Woodhill Forest is situated a nice 20 minutes from our Pony Club. A Equestrian Park has been established there and has a lot of a great trails to ride on. Endurance Races are held in the forest and there is a campsite that is open to hire. Our pony club camps there every Easter which is a lot of fun. Right next to Woodhill Forest is Muriwai Beach and is accesible on horse back which means if you have enough time to get out there, you can go for awesome gallops along the beach.

The carpark was filling up fast when we arrived. Horses of all shapes and sizes with all sorts of riders were being tacked up and ridden out into the forest. When Jack came off the float I noticed that his tail bandage was no longer on his tail. He had given his tail a good rub on the bum bar and the tail was sticking up in all places. When I looked into the float, the tail bandage wasn't there either. Somehow he must have flicked it out the back of the float in transit. Can't say thats ever happend to me before.

Again I expected Jack to act crazy after coming off the float since it was his first time away from the club in quite a few months. Again Jack proved me wrong. He was as cool as cucumber and was no more fidgety then his normal self. We tacked up and headed off into the forest.

Tacked up and ready to go

And again I expected Jack to be a bit crazy, but again he suprised me. Are we seeing a pattern here? Man I love that horse. Both the horses were calm and we rode happily along at the buckle. The trails are marked with posts with either a green or orange horse on it. Green is going away from the carpark and Orange is coming back to the carpark. We didn't have enough time to make it out to the beach and back so we just meandered in the forest. Its quite hard to get lost in the forest but it can be done (I know because I've done it before). We stayed on the marked trails keeping mostly at a walk. The footing is really deep sand in most parts and hard on the horses legs. Most of the trails were only wide enough for one horse and Rocky liked being in the lead. But Jack was never far behind, he face planted into Rocky's butt a few times :). We found a wider trail that had good footing and was big enough for both of us and went for a good gallop along it. Jack came straight back to a trot when I asked him. Man I love this horse! There were also some great logs set up as "natural jumps" along the trails so we had fun jumping those.

S, Rocky and Jack (S has a very strange smile here haha)

Both the horses were very brave, they both had a couple of spooks at horse eating logs and bushes but were generally well behaved. Rocky actually spooked when he heard the noise of Jack's poop hitting the ground. It was halerious.

Since S's parents were waiting back at the carpark for us we headed back just after an hour. It seemed way longer then that though and we covered a lot of ground in that time. Both the boys were super sweaty so we sponged them down before booting them up and heading back to club. We found my tail bandage in the middle of the road on the way back haha.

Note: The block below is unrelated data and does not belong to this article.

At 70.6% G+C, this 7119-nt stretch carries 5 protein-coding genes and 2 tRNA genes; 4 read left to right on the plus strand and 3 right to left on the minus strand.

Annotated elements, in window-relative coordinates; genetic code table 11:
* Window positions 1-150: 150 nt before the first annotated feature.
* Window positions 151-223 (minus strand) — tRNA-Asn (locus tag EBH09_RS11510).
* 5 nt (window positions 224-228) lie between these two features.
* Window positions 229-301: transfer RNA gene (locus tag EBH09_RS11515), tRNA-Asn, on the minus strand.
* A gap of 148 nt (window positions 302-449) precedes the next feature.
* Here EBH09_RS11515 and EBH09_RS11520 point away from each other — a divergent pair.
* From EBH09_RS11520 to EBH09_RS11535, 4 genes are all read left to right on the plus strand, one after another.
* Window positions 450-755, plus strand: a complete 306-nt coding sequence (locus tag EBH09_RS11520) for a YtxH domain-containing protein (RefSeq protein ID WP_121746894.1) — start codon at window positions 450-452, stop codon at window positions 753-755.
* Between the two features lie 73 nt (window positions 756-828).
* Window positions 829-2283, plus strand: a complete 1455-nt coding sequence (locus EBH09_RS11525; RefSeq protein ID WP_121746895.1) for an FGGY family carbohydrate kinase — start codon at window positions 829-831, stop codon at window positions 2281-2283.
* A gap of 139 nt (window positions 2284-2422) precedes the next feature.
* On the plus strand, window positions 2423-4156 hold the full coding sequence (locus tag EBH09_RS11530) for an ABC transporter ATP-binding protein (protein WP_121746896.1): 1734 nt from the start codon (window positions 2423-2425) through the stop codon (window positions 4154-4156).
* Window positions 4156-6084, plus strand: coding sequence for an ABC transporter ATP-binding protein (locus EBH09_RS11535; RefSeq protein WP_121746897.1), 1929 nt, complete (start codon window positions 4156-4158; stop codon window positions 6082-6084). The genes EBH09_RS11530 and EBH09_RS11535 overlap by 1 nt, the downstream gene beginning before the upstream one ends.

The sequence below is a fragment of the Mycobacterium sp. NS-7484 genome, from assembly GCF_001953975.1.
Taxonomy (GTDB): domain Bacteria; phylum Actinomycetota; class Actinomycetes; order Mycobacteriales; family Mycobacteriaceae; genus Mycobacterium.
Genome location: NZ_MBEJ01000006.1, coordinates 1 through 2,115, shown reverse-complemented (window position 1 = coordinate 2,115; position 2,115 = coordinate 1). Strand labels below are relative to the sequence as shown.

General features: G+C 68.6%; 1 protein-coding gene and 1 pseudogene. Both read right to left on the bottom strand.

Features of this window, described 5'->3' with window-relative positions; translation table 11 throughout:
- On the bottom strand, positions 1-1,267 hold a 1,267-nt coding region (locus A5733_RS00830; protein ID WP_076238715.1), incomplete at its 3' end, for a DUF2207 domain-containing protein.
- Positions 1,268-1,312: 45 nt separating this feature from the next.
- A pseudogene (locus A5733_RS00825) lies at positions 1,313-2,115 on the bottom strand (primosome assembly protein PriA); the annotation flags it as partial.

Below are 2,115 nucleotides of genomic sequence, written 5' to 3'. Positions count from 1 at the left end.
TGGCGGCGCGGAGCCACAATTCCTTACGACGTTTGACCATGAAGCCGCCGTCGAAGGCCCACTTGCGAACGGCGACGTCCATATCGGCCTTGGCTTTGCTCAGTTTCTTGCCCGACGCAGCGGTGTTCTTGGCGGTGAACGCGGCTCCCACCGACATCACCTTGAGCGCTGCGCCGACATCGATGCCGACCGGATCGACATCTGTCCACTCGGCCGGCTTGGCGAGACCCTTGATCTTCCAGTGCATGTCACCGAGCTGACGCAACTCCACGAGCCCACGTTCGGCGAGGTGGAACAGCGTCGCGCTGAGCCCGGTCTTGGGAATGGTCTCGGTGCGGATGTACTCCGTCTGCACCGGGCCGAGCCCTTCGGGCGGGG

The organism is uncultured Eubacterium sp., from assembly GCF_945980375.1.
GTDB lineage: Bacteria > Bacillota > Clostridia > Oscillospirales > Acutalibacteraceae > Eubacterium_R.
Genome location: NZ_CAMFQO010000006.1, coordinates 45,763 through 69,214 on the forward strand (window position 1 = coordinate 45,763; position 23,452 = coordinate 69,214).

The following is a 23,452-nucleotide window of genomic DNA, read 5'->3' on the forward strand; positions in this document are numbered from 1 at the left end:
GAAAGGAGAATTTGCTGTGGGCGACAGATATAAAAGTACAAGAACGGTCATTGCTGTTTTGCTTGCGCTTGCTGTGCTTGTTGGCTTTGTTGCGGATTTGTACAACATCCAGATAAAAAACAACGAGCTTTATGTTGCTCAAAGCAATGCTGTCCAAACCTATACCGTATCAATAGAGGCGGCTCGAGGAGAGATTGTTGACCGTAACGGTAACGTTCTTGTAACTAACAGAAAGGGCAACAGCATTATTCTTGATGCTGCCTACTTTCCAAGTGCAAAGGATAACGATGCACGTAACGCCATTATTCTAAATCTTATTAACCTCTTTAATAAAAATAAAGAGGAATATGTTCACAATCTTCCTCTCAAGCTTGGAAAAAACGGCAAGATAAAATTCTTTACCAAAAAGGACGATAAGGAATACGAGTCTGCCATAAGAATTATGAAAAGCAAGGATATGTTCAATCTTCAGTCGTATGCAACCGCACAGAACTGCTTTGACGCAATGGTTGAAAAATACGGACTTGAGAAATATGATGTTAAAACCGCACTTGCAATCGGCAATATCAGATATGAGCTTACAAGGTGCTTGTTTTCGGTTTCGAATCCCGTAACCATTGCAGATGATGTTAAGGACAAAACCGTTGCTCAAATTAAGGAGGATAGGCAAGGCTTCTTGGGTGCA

S grabbed her pony and we gave the 3 boys a bath when we were back (this was after S and I raced each other to the bathrooms. We drank a lot of water on the ride). After the baths we let them graze on the lush green grass by the pens.

"Munch, Munch"

After a few photos the boys were fed and put back in their paddocks.

It is hard to get two horses to stand nicely when there is
lots of nice grass right under their noses.

I headed home to do housework and clean the outside and inside of my car. I don't know about the rest of you but my car gets fithly, dirty when I have my horse stuff in there. It really annoys me!

Mr "Don't Call Me Crazy" and me
(perhaps I'm a tad more crazy then him)

Anyway, it was amazing day and it really showed me how much more Jack trusts me. He keeps revealing little bits of how great he is going to be one day! I think I am in love :)

Sunday, January 4, 2009

Using Studs on your Horse: Part II

Like everything else horse related, using studs on a horse involves a plethora of gear if your going to do it correctly and safely. Listed are the basic items you need.

A Selection of Studs

A selection of studs are needed for different conditions that may be ridden on. Different shapes and sizes are avaliable and need to be used correctly to avoid injury. More on this later.

A Tool Box


1. A couple of different size wrenches. Used to loosen and tighten studs when putting them in and taking them out.

2. A "Tap". This is used to clean and re-thread the holes in the shoe so the stud screws in correctly. A tap doesn't need to be used if you keep "keepers" in the stud holes when they aren't being used.

3. A stud hole cleaner. As the name says it is used to clean the stud hole. Again, it doesn't need to be used if a "keeper" is kept in the stud holes.

Protective Boots

This is a must as mentioned in Using Studs on Your Horse: Part I horses can easily stand on themselves and cause great damage to their legs. JJ mentioned this story in my comments which shows exactly what can happen if a horse has been studded with no boots, and trailered with them in:

"I don't use studs, but I know a girl who left her trainer's horse's studs on while they trailered him to a show. The show was only twenty minutes away, so I guess they assumed that he would be all right. When they got to the show his legs were pretty much torn up. The vet said put him down. He ended up recovering a few (long and painful) months later, but never enough to go back to work. I agree that boots (for the horse) are ABSOLUTELY necessary. If it kicked itself just a bit, it could tear its leg up"

A Stud Girth

The stud girth is used instead of a normal girth and is used to protect the horses chest from being pierced by the studs when jumping.

Usually made out of a tough leather, the stud girth is a must for any horse wearing studs. Another option is to buy a stud guard that slides onto a normal girth, this is often the cheaper
option but works just as well.

There are lots of different brands that can be used for this . This keeps the studs in good condition and will keep them usable for longer. Cleaning studs after using them is a good idea.

Have you got something else that is great when it comes to studs? Tell us.

Part III: What studs to use where?